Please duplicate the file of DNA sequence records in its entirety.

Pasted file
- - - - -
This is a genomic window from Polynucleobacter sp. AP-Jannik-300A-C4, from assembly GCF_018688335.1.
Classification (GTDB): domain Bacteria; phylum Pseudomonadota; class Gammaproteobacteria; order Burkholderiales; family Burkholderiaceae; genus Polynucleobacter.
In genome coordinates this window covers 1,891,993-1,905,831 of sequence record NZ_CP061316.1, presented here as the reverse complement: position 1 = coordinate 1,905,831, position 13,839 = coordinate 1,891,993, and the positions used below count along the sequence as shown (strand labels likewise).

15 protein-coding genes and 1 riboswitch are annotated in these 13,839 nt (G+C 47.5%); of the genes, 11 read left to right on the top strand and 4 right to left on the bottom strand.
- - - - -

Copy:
This is a genomic window from Polynucleobacter sp. AP-Jannik-300A-C4, from assembly GCF_018688335.1.
Classification (GTDB): domain Bacteria; phylum Pseudomonadota; class Gammaproteobacteria; order Burkholderiales; family Burkholderiaceae; genus Polynucleobacter.
In genome coordinates this window covers 1,891,993-1,905,831 of sequence record NZ_CP061316.1, presented here as the reverse complement: position 1 = coordinate 1,905,831, position 13,839 = coordinate 1,891,993, and the positions used below count along the sequence as shown (strand labels likewise).

15 protein-coding genes and 1 riboswitch are annotated in these 13,839 nt (G+C 47.5%); of the genes, 11 read left to right on the top strand and 4 right to left on the bottom strand.